Reporting of the speaking tour itself focused on clashes with protestors. This may have minimised attention paid to Wilders’ actual key messages, but probably only served to fuel his publicity.

Somewhere in the middle perhaps – in the aftermath of the shouting from both sides – was a thoughtful piece in the Fairfax press by Tim Soutphommasane, suggesting that, in the end, with protests loud but minimal, we should view Wilders’ visit as as a demonstration of Australian tolerance.

Representation and reality

My Kitcen RulesIt seems like everyone (else) has been watching My Kitchen Rules lately, and while most were salivating at the mix of food and tension, The Age’s Craig Mathieson wondered last week whether the hit show – and others – was perpetuating, and/or intentionally tapping into, racist sentiments in the audience.

“(ethnic minorities) tend to occupy peripheral roles, and where they are allowed a central role, it is usually to be shown as threatening and menacing to the Anglo mainstream”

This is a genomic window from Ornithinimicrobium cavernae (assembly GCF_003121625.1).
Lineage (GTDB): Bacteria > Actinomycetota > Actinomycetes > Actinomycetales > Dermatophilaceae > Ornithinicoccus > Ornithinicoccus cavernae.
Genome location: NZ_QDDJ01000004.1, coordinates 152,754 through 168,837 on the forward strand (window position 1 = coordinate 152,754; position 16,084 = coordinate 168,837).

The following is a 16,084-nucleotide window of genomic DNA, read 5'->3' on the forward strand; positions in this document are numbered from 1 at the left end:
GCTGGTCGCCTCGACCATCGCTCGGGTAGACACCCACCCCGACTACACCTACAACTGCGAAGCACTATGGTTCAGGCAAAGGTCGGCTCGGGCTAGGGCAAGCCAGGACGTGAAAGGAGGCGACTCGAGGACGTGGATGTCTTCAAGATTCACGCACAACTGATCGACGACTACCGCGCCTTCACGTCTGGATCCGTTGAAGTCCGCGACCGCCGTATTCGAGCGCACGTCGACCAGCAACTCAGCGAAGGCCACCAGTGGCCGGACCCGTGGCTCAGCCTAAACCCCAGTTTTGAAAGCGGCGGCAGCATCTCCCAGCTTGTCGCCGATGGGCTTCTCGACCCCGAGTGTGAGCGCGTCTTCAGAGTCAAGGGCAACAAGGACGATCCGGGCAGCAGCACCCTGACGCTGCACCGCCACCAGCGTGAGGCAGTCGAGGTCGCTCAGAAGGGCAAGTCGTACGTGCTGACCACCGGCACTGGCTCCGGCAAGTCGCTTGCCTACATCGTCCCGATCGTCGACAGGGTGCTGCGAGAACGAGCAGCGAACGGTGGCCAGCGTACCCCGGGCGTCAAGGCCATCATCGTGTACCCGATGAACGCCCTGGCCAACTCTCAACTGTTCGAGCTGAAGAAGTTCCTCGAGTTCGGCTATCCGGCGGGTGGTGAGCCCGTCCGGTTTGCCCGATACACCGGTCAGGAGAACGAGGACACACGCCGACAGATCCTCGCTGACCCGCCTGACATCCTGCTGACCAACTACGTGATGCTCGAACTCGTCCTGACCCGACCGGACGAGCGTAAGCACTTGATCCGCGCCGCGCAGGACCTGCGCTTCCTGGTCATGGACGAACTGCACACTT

Not having seen a single minute of the show, it is difficult to comment, though Australian television hardly holds a mirror up to the celebrated and often talked about multicultural society we are. Just consider how many newsreaders and reporters, hosts and panelists, and characters in locally produced TV shows are not Anglo-Saxon – not counting SBS. Not many, certainly a distinctly low proportion.

A 2011 study from Murdoch University contended that ethnic minorities, when featured, “tend to occupy peripheral roles, and where they are allowed a central role, it is usually to be shown as threatening and menacing to the Anglo mainstream,” and that only the public broadcaster followed industry codes of practice relating to representations of diversity.

And that is just ethnic diversity.

The question is, why? Why is the Australia TV producers think we want to see on the TV different to the one almost all of us see out in the real world?

Although, it’s not like we haven’t had this discussion before. This time last year in fact, almost to the day, when former Home and Away actor Jay Laga’aia accused the show’s writers of being unable to “write two ethnics that weren’t together”.

Has nothing changed, or is the change just too slow to recognise?